Similarly, with “scale of detail”, you don’t want your Roman to look like a body face and your Greek to look like an agate.

Weight and optical size are formal attributes of a typeface, and they have to be consistent between scripts, or else the settings of at least one of the scripts will require so much tweaking by the typographer that the font becomes dysfunctional for multi-script layouts.

hrant's picture

Consistent color is generally a good thing in my view, but thinking "let's start with serifs where they would be in Latin and maybe take some out so the two scripts look closer" isn't.

As for trying to match apparent size (which I've never heard of as "scale of detail") as I said I agree that it's very important (mostly because you don't want people feeling inferior). That said it's possible to counter-balance that with color (i.e. make one script smaller but darker than the other) especially if you simply can't make the apparent sizes close enough - think of combining Latin and Arabic.

hhp

Bendy's picture

Want to come back to the ideas of this thread later, once I've properly formulated the problem that's been troubling some of us all year in Reading, basically that the same formal characteristics of a design may be either very very conventional or completely alien in a different script. What some call the 'atmospheric values' of a typeface depends entirely on socio/cultural associations; where formal characteristics may connote a very different era or mood in a different script. For example the broad nib convention in Latin doesn't work well in Thai, where expansion serves the letterforms more historically accurately, as well as more aesthetically. Sorry, I appear to be speaking in fragments.

hrant's picture

Somewhat fragmented, but entirely valid. :-)

And a favorite example I like to use happens to be from Thai culture:
http://www.davestravelcorner.com/photos/thailand/Statue-Bangkok.jpg
(I couldn't find the picture I once took of those statues unfortunately.)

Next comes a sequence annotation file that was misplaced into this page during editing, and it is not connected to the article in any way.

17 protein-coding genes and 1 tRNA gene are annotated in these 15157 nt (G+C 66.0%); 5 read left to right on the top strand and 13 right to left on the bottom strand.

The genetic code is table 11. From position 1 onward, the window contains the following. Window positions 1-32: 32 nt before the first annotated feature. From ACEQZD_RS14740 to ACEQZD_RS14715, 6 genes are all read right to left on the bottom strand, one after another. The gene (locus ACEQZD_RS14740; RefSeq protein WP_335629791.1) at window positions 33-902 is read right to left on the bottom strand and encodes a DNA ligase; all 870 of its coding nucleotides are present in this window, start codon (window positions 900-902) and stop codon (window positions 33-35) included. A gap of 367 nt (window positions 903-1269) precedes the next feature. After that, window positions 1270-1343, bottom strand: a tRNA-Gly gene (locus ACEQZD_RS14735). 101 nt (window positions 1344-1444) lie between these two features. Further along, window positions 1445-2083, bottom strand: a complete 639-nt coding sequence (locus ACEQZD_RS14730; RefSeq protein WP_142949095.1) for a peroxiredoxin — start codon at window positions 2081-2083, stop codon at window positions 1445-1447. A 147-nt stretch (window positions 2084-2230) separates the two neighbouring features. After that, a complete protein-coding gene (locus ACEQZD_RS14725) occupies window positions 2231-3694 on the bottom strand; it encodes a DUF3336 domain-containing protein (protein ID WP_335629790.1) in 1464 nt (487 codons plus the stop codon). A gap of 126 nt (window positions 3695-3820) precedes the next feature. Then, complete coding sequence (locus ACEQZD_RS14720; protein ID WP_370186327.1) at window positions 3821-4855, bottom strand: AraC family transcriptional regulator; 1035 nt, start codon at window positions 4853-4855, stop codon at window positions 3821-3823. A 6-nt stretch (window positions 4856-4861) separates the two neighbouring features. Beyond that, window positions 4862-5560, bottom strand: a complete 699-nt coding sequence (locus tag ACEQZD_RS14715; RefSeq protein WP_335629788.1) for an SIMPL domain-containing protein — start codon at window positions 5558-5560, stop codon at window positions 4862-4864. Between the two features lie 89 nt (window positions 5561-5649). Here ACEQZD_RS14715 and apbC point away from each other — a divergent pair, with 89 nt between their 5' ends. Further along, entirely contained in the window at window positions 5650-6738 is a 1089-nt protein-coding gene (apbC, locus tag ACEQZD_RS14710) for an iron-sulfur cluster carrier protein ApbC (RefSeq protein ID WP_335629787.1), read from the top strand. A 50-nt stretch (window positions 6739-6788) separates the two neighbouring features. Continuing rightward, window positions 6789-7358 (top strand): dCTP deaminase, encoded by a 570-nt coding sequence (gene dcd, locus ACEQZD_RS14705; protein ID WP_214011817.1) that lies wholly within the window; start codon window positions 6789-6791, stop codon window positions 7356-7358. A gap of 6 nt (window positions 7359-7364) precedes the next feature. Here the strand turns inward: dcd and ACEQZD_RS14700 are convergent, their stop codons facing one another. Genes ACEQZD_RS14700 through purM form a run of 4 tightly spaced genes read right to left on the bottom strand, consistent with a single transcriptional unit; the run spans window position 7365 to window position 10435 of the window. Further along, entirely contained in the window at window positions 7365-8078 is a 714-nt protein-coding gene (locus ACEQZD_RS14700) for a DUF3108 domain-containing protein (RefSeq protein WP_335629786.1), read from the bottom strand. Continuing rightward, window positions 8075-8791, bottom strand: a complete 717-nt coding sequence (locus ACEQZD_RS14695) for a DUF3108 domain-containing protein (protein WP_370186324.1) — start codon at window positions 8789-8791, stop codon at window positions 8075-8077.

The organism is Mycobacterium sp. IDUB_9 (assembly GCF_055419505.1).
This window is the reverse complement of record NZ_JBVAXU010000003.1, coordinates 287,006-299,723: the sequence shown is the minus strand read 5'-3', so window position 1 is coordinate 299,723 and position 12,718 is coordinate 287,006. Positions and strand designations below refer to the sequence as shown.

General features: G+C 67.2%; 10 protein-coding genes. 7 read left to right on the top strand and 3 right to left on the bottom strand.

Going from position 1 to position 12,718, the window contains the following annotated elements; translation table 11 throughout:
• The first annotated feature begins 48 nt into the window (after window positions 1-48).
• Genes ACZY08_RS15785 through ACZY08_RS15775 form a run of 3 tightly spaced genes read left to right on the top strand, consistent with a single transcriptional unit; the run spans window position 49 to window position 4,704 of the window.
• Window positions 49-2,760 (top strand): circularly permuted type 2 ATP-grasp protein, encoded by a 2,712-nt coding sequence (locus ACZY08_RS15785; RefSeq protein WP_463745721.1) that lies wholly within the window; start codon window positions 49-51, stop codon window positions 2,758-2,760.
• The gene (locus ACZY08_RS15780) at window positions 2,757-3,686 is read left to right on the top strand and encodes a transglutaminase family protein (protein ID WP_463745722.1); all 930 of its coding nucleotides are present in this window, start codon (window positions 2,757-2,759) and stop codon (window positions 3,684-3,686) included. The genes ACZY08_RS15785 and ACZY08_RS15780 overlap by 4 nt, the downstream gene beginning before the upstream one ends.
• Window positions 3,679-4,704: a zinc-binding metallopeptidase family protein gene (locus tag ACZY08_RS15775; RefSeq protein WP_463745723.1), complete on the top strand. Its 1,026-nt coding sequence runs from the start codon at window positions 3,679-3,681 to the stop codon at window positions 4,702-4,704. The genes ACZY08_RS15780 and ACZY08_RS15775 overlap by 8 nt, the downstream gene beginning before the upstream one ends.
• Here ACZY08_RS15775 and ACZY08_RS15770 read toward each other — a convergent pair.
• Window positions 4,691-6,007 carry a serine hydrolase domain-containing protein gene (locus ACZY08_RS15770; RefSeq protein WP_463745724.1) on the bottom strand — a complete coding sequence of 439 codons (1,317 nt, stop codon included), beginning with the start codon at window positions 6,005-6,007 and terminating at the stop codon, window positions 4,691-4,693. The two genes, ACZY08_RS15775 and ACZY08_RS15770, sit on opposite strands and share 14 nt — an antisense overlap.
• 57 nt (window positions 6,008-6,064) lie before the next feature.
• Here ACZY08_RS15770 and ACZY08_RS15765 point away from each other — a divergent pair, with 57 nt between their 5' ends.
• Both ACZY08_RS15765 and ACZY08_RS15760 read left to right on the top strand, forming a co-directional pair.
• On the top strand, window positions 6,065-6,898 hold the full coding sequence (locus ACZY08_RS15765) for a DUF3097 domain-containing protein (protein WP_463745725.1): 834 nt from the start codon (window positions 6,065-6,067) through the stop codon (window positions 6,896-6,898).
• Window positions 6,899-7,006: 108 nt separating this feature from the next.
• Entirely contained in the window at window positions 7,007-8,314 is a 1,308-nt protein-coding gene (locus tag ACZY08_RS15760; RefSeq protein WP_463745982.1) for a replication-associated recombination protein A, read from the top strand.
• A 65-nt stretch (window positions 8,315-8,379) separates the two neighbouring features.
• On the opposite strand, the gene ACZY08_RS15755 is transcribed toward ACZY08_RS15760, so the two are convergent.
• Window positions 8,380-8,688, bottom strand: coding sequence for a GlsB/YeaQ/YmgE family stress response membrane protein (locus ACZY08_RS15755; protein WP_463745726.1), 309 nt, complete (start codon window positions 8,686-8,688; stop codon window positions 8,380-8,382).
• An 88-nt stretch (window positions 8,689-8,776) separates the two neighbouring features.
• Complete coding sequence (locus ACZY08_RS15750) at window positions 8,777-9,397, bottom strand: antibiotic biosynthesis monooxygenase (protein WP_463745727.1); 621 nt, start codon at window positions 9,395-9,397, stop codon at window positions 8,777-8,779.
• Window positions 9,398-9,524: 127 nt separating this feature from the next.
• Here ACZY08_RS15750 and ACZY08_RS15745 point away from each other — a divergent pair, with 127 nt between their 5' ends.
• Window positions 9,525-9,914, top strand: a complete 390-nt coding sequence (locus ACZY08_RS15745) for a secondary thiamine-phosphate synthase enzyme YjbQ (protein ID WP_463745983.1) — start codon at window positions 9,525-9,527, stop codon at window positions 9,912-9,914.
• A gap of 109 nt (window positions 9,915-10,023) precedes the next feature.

They look kinky-evil to Westerners, but not to Thais.

depends entirely on socio/cultural associations

Greatly, yes, but not entirely; there are still some things that unite us as humans, for example the power of the color red, the instability of the inverted triangle, and so many more things.

hhp

Bendy's picture

Ha, here's another one of the kinnari from Bangkok's Grand Palace.

Anyway, what I'm trying to get at is the way that one needs to understand the traditions of a culture in order to avoid unwittingly imposing models or formal characteristics that have different associations. What this boils down to (at least for me) is that in multi-script typefaces, one may need to look beyond a single stroke model as the unifying element, and instead tie things together with atmospheric values, by which I mean the associations and preferences of the target readership, something which is very difficult for a complete outsider to grasp. One thing that I consciously kept in mind when creating Lumen Thai was to draw 'Thai' curves, which meant sometimes going against the shapes that came naturally out of my hand. Also it meant discarding the Latin stroke model and matching things in other ways: in terms of colour (though I've since realised Thai does need to be lighter because of the amount of superscript and subscript activity and lack of wordspaces), and by aiming for a humanist feel, though in the Thai the swelling stroke of a flexible nib is as conventional as the broad-nib in Latin, so the implementation of that humanist feel is executed differently.

hrant's picture

Kinnari, eh? Good to know the term. But you really need to show the tail, and I do mean tail. :-)
http://www.luxury-thailand-travel.com/images/Kinnari-5.JPG

in multi-script typefaces, one may need to look beyond a single stroke model

As you know I believe that's true even within just Latin. Without the "may". :-)

hhp

Saara's picture

Wow.
I'm happy to have kicked off such a lively and interesting discussion!
Thanks to everyone, so many great points and advice!

dumpling's picture

I am reminded of some Vietnamese brush calligraphy I once saw. It looked like, well, like Chinese brush calligraphy done in the Latin alphabet.

There you go.